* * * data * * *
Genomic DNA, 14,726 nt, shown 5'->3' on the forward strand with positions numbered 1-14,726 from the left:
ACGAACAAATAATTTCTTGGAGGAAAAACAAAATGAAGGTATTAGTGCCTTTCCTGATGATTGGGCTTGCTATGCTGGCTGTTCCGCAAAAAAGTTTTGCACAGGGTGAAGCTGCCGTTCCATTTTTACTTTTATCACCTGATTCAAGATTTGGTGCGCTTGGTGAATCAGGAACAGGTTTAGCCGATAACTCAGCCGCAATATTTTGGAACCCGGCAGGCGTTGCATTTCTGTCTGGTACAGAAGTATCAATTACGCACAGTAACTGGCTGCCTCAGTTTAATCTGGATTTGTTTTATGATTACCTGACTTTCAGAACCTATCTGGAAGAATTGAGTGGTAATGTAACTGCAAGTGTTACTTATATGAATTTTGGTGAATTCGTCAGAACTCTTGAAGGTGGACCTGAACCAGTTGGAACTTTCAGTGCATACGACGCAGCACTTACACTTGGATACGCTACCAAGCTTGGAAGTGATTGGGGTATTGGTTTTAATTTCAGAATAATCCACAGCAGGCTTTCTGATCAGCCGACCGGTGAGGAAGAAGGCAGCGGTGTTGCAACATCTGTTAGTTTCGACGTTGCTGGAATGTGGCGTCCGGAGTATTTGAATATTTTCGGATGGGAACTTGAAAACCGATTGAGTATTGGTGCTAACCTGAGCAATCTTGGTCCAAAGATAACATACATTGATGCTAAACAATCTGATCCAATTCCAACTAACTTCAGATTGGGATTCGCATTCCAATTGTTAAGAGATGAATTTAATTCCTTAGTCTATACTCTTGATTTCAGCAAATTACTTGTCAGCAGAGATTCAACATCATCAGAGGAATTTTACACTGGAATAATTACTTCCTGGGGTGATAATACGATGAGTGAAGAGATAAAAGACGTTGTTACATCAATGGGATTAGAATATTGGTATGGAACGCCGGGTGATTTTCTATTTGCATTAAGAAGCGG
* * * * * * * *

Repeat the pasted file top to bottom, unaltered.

Genomic DNA, 14,726 nt, shown 5'->3' on the forward strand with positions numbered 1-14,726 from the left:
ACGAACAAATAATTTCTTGGAGGAAAAACAAAATGAAGGTATTAGTGCCTTTCCTGATGATTGGGCTTGCTATGCTGGCTGTTCCGCAAAAAAGTTTTGCACAGGGTGAAGCTGCCGTTCCATTTTTACTTTTATCACCTGATTCAAGATTTGGTGCGCTTGGTGAATCAGGAACAGGTTTAGCCGATAACTCAGCCGCAATATTTTGGAACCCGGCAGGCGTTGCATTTCTGTCTGGTACAGAAGTATCAATTACGCACAGTAACTGGCTGCCTCAGTTTAATCTGGATTTGTTTTATGATTACCTGACTTTCAGAACCTATCTGGAAGAATTGAGTGGTAATGTAACTGCAAGTGTTACTTATATGAATTTTGGTGAATTCGTCAGAACTCTTGAAGGTGGACCTGAACCAGTTGGAACTTTCAGTGCATACGACGCAGCACTTACACTTGGATACGCTACCAAGCTTGGAAGTGATTGGGGTATTGGTTTTAATTTCAGAATAATCCACAGCAGGCTTTCTGATCAGCCGACCGGTGAGGAAGAAGGCAGCGGTGTTGCAACATCTGTTAGTTTCGACGTTGCTGGAATGTGGCGTCCGGAGTATTTGAATATTTTCGGATGGGAACTTGAAAACCGATTGAGTATTGGTGCTAACCTGAGCAATCTTGGTCCAAAGATAACATACATTGATGCTAAACAATCTGATCCAATTCCAACTAACTTCAGATTGGGATTCGCATTCCAATTGTTAAGAGATGAATTTAATTCCTTAGTCTATACTCTTGATTTCAGCAAATTACTTGTCAGCAGAGATTCAACATCATCAGAGGAATTTTACACTGGAATAATTACTTCCTGGGGTGATAATACGATGAGTGAAGAGATAAAAGACGTTGTTACATCAATGGGATTAGAATATTGGTATGGAACGCCGGGTGATTTTCTATTTGCATTAAGAAGCGG